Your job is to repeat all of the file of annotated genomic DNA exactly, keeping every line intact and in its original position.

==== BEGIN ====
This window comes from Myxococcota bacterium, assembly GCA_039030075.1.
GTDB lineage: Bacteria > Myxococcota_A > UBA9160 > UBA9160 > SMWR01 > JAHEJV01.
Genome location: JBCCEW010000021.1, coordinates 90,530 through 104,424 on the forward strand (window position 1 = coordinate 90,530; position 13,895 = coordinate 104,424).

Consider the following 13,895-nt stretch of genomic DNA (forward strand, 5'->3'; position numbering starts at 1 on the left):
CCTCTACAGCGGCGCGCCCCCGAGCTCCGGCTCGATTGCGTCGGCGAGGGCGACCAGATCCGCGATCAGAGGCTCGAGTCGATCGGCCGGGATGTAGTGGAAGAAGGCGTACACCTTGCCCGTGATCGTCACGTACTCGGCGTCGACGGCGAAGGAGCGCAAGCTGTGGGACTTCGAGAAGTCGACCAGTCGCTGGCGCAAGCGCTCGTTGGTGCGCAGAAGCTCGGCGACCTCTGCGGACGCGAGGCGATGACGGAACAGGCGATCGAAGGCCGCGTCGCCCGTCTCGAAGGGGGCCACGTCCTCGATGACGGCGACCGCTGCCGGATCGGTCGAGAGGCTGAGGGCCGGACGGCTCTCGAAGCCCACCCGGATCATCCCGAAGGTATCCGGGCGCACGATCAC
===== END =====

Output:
This window comes from Myxococcota bacterium, assembly GCA_039030075.1.
GTDB lineage: Bacteria > Myxococcota_A > UBA9160 > UBA9160 > SMWR01 > JAHEJV01.
Genome location: JBCCEW010000021.1, coordinates 90,530 through 104,424 on the forward strand (window position 1 = coordinate 90,530; position 13,895 = coordinate 104,424).

Consider the following 13,895-nt stretch of genomic DNA (forward strand, 5'->3'; position numbering starts at 1 on the left):
CCTCTACAGCGGCGCGCCCCCGAGCTCCGGCTCGATTGCGTCGGCGAGGGCGACCAGATCCGCGATCAGAGGCTCGAGTCGATCGGCCGGGATGTAGTGGAAGAAGGCGTACACCTTGCCCGTGATCGTCACGTACTCGGCGTCGACGGCGAAGGAGCGCAAGCTGTGGGACTTCGAGAAGTCGACCAGTCGCTGGCGCAAGCGCTCGTTGGTGCGCAGAAGCTCGGCGACCTCTGCGGACGCGAGGCGATGACGGAACAGGCGATCGAAGGCCGCGTCGCCCGTCTCGAAGGGGGCCACGTCCTCGATGACGGCGACCGCTGCCGGATCGGTCGAGAGGCTGAGGGCCGGACGGCTCTCGAAGCCCACCCGGATCATCCCGAAGGTATCCGGGCGCACGATCAC